“Throughout my time at the University of Mississippi, I increasingly knew that I wanted to be on the forefront of innovative environmental work in a place that values healthy, local foods and invests in developing functional foodways. After graduating in May of 2017, I applied for a supply chains apprenticeship listed on GoodFoodJobs.com that placed apprentices with nonprofits, foodhubs, and food or agricultural businesses across North Carolina. The goal of the apprenticeship was to build the capacity of local and regional supply chains so that food can more easily move from the farm through distribution and processing and into supermarkets, schools, hospitals, and other markets. I was placed with a small rural development nonprofit in Warrenton that operates a food hub which is used to store, chop, bag, and ship greens (collards, cabbage, and kale) for institutional markets. After completing the apprenticeship in July, I was asked to stay on in the capacity of Program Coordinator. In my new role, I help to coordinate over 90 grant objectives that our organization is working to meet during this grant cycle. Some projects that I am currently working on include developing a forest trail at a local elementary school, completing “taste tests” of local fruits and vegetables in school districts that would like to buy from our food hub, surveying Warren County growers in order to create a local purchasing guide for consumers, and filming different members of the food chain (farmers, business owners, teachers, distributors) as a part of a regional food systems documentary. The basis that I gained through ENVS has been immeasurably helpful in building a context for why working to develop important model organizations and businesses that circumvent traditional foodways is so important.”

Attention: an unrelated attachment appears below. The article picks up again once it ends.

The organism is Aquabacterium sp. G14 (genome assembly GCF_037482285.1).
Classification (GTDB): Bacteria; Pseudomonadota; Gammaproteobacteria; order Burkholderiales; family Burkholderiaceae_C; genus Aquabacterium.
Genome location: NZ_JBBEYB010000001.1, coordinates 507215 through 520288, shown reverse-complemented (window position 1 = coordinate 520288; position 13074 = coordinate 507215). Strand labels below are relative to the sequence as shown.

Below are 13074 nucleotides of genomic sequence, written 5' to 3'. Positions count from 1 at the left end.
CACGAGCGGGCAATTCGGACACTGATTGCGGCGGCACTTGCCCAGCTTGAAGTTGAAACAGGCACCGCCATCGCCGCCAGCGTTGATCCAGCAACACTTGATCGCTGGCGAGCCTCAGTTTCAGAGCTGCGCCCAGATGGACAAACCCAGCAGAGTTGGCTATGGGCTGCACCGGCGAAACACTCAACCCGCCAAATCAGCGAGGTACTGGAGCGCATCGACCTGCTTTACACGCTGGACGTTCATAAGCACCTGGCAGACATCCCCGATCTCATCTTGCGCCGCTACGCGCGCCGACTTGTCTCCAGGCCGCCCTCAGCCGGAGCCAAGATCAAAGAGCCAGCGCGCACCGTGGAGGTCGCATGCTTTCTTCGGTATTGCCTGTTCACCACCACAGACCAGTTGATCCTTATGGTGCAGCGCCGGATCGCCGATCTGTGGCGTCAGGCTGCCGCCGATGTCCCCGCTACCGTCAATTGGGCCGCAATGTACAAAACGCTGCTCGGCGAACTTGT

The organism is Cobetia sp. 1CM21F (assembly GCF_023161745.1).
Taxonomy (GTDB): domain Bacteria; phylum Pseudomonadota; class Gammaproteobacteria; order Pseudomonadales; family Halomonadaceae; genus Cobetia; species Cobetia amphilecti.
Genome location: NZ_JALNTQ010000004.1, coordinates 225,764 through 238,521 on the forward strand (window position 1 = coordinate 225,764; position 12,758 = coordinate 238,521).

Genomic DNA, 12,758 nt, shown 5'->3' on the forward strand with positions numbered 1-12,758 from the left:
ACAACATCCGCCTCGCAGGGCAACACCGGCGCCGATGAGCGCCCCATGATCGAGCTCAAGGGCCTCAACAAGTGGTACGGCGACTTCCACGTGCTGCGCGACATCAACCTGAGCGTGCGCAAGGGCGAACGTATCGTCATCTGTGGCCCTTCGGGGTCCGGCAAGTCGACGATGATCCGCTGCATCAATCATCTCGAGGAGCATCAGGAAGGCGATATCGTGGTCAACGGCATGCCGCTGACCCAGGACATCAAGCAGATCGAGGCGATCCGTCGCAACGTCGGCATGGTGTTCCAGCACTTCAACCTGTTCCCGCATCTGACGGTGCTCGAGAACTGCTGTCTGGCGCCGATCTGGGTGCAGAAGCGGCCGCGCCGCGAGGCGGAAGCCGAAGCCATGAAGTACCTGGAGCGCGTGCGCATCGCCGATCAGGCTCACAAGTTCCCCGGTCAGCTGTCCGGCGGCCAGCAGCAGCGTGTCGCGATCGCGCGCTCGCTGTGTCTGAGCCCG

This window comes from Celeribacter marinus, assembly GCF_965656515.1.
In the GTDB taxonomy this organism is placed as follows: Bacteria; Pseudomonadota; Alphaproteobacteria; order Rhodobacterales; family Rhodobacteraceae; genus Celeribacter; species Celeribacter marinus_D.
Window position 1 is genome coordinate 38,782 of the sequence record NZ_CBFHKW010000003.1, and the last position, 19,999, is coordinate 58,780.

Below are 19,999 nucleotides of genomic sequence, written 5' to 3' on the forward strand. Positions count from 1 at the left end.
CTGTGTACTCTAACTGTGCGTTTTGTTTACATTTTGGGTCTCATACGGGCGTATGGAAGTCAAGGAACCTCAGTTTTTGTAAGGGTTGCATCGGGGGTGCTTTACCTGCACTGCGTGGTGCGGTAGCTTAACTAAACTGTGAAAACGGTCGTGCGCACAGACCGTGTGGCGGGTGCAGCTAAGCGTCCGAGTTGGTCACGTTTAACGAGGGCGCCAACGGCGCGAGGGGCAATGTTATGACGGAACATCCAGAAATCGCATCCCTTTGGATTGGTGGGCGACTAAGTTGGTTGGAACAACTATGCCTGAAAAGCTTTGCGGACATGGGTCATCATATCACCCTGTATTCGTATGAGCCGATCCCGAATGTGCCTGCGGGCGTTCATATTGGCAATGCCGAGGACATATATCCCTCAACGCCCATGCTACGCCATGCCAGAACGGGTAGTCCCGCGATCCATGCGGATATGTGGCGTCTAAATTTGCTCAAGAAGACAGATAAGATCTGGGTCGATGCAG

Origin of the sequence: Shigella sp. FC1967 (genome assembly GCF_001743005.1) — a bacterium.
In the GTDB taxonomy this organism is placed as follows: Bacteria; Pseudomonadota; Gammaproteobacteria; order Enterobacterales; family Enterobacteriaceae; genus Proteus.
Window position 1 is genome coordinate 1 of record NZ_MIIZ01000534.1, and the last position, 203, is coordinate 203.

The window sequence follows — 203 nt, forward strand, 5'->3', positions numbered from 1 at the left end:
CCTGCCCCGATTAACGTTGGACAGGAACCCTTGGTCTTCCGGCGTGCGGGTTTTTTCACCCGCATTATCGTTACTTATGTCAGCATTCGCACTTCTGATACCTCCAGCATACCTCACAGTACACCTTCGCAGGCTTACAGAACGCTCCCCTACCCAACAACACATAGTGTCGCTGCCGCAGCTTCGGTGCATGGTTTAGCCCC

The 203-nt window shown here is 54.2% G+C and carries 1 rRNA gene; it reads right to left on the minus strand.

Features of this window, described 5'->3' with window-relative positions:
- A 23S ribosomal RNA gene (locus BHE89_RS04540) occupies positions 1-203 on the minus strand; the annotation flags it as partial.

Accepted to University of Washington’s School of Marine and Environmental Affairs
Neal McMillin, a member of the University of Mississippi’s Hall of Fame, graduated from the University of Mississippi in 2014. After a semester in Scotland, he realized that, contrary to his previous assumptions, he deeply cared about the environment. After a suggestion from Dr. Fisher-Wirth on the Square Books porch, McMillin declared for the Environmental Studies minor. He returned to Scotland and spent his 2013 summer backpacking through remote Scottish islands courtesy of a Barksdale Award fellowship from the Sally McDonnell Barksdale Honors College. While in the U.K., he interviewed experts on the emerging marine renewable industry with a particular focus on wave and tidal energy. He will soon complete a thesis focusing on the community and environmental impacts of wave and tidal energy development.